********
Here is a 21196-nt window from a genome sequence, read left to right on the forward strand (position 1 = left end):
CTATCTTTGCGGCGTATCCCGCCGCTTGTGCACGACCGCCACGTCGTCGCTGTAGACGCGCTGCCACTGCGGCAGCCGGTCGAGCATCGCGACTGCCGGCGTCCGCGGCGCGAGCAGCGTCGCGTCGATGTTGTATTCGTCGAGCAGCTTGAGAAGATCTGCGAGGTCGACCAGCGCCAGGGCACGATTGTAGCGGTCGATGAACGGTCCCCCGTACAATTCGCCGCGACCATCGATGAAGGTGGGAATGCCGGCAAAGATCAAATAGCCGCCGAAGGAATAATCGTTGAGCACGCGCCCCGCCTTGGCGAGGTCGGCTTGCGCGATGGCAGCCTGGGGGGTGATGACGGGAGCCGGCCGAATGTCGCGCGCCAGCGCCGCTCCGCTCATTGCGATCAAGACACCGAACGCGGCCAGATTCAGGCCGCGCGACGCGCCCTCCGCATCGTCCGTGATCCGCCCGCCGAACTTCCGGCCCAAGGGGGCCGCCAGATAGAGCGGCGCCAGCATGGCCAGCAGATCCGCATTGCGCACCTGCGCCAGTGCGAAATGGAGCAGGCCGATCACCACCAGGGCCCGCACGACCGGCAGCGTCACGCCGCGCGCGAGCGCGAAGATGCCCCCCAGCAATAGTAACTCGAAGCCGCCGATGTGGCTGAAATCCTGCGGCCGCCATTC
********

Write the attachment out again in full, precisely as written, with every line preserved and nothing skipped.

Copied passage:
Here is a 21196-nt window from a genome sequence, read left to right on the forward strand (position 1 = left end):
CTATCTTTGCGGCGTATCCCGCCGCTTGTGCACGACCGCCACGTCGTCGCTGTAGACGCGCTGCCACTGCGGCAGCCGGTCGAGCATCGCGACTGCCGGCGTCCGCGGCGCGAGCAGCGTCGCGTCGATGTTGTATTCGTCGAGCAGCTTGAGAAGATCTGCGAGGTCGACCAGCGCCAGGGCACGATTGTAGCGGTCGATGAACGGTCCCCCGTACAATTCGCCGCGACCATCGATGAAGGTGGGAATGCCGGCAAAGATCAAATAGCCGCCGAAGGAATAATCGTTGAGCACGCGCCCCGCCTTGGCGAGGTCGGCTTGCGCGATGGCAGCCTGGGGGGTGATGACGGGAGCCGGCCGAATGTCGCGCGCCAGCGCCGCTCCGCTCATTGCGATCAAGACACCGAACGCGGCCAGATTCAGGCCGCGCGACGCGCCCTCCGCATCGTCCGTGATCCGCCCGCCGAACTTCCGGCCCAAGGGGGCCGCCAGATAGAGCGGCGCCAGCATGGCCAGCAGATCCGCATTGCGCACCTGCGCCAGTGCGAAATGGAGCAGGCCGATCACCACCAGGGCCCGCACGACCGGCAGCGTCACGCCGCGCGCGAGCGCGAAGATGCCCCCCAGCAATAGTAACTCGAAGCCGCCGATGTGGCTGAAATCCTGCGGCCGCCATTC